This ceremony was designed to showcase a different side of Britain, be it the good, bad, ugly, naughty, silly, happy, wicked, funny, dirty, grimy, crazy, or sad. Where the Queen get to show a sense of humour, can be an action bond girl (Take that Yuna Kim!) and parachuted off a helicopter ahead of Bond (or don't give a f*ck like any 86 years old grandmother who probably just want her rest). Where deaf kids can dress their PJs serenading / signing to the queen not in their Sunday best. Where Mary Poppins can be scarier than Voldermort, Where sick children can go crazy trampolining on hospital beds having a brilliant time while the adults actually encouraging them to have more fun instead of saying 'No. Stop it!!'. Where the NHS and GOSH can get even bigger roles than any Military power or Technology might - typically showcased on these big stately run ceremonies designed to impress foreign dignitaries. Where the construction workers who built the stadium get proper acknowledgement and respect as part of the torch ceremony, while getting high fives from Sir Steve Redgrave as he enters the stadium. Where David Beckham looks cooler than ever and thank gawd didn't speak a word. Where the accomplished youth gets to play the most important roles of the day, getting personal endorsement from sporting legends. Not chosen because of any particular political/commercial/fame favour. The fact it seems an anti climax now means it has a good chance of being remembered as a climax in the future. Where important themes like suffragettes who fought for gender equality (& succeeded since this is the most gender balanced Olympics game ever), the industrial revolution that boosted Fordism, the chaotic cultural shifts like Britain's music anthropology, fashion, dance, were all painted in economical broad brush strokes as part of a choreographed piece rather than dedicated segment presentations inviting for applause.

    It is as far removed from the glitz and glam polished traditional finish we usually associated with London and its Savillerow pristineness that only belongs to the wealth and the privileged or in the movies and on TVs in someone's imagination. Danny's organised chaos was one strives to be more genuine, warm, authentic, fun, and messy just like real life, to celebrate joy for the occasion. London is confident in itself, it just want to party. Or in our Queen's words next day on why she did the Bond sequence "..bit of a laugh." It is about having as much fun to take part as to watch. I suspect there might be several inside jokes that have gone right over other's head, but then how many audiences worldwide truly get everything on everything? If it puzzles them, they can do some research and learn something. I often do (maybe too much). In summary, Danny did a great job deconstructing a pandora box of British clichés, and picked the good ones that works for his purpose. If it didn't quite work for everybody, no big deal, there will always be something for somebody, just like London.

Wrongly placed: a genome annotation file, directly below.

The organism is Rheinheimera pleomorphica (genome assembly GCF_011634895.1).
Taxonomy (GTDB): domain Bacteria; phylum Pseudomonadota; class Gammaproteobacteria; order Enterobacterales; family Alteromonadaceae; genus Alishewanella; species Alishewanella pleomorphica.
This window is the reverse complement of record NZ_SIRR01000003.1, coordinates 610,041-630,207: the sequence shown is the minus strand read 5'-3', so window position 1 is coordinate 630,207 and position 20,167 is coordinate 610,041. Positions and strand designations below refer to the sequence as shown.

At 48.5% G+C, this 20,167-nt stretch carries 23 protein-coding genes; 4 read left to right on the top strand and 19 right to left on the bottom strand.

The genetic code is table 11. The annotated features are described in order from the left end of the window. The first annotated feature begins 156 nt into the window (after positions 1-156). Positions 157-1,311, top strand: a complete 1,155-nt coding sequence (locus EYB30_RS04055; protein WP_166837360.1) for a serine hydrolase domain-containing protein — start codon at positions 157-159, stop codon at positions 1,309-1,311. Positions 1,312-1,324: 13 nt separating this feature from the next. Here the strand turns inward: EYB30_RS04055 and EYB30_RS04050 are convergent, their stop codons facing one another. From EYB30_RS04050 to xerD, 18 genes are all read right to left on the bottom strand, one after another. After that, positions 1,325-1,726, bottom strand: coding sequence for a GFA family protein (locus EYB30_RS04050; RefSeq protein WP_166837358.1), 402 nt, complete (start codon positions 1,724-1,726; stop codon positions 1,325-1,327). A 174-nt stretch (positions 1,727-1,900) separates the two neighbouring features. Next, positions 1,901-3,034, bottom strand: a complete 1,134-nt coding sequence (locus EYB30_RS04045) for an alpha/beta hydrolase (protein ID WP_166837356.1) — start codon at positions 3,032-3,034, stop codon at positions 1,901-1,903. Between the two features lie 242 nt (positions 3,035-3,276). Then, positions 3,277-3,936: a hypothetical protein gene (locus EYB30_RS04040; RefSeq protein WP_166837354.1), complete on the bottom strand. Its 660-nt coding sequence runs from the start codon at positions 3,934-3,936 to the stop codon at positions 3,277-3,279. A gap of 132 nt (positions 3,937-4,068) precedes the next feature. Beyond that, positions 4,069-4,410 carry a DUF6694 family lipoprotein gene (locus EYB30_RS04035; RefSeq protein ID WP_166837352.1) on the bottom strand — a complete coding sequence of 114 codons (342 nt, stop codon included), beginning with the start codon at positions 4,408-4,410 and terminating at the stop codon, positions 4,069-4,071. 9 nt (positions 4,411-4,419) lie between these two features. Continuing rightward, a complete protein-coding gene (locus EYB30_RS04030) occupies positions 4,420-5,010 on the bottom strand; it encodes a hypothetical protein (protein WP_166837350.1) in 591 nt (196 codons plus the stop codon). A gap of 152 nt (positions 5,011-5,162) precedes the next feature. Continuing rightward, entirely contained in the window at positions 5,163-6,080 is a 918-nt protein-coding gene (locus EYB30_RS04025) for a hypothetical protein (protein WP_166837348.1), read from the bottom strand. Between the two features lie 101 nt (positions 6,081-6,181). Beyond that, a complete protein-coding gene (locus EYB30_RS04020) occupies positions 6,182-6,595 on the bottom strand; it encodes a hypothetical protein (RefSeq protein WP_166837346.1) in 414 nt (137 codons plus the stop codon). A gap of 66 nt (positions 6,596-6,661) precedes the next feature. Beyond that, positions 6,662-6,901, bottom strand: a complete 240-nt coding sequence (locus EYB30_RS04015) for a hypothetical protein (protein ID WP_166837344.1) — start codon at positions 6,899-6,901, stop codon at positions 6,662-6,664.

Quote Originally Posted by AragornElessar View Post
    One thing I've been meaning to ask...

    On CTV, they said that Great Ormond Street Hospital was originally funded, and still is partially, by proceeds/royalties (not sure of the proper term here) from the sale of Peter Pan.

    Is that true? If so, then I think the next time I'm out, I need to get myself a new copy of it.
    Yup it runs as a charity for sick children way before the NHS has been founded.

    http://www.gosh.org/gen/peterpan/his...-the-hospital/
    Last edited by os168; 07-31-2012 at 02:03 AM.

  18. #618
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    Where David Beckham looks cooler than ever and thank gawd didn't speak a word
    Awesome
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    Cool

    Quote Originally Posted by kwanatic View Post
    As the boat came down the Thames and then after they opened the games, the firework display was awesome. That was the highlight of the whole thing for me.
    Oh yeah, the boat ride part was also pretty cool. Although I have never cared for Beckham. Too bad the actor who played "Sherlock" didn't make an appearance.

    But I have to agree overall I wasn't impressed either.

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    Quote Originally Posted by genegri View Post
    Oh yeah, the boat ride part was also pretty cool. Although I have never cared for Beckham. Too bad the actor who played "Sherlock" didn't make an appearance.
    Benedict would have been yummy.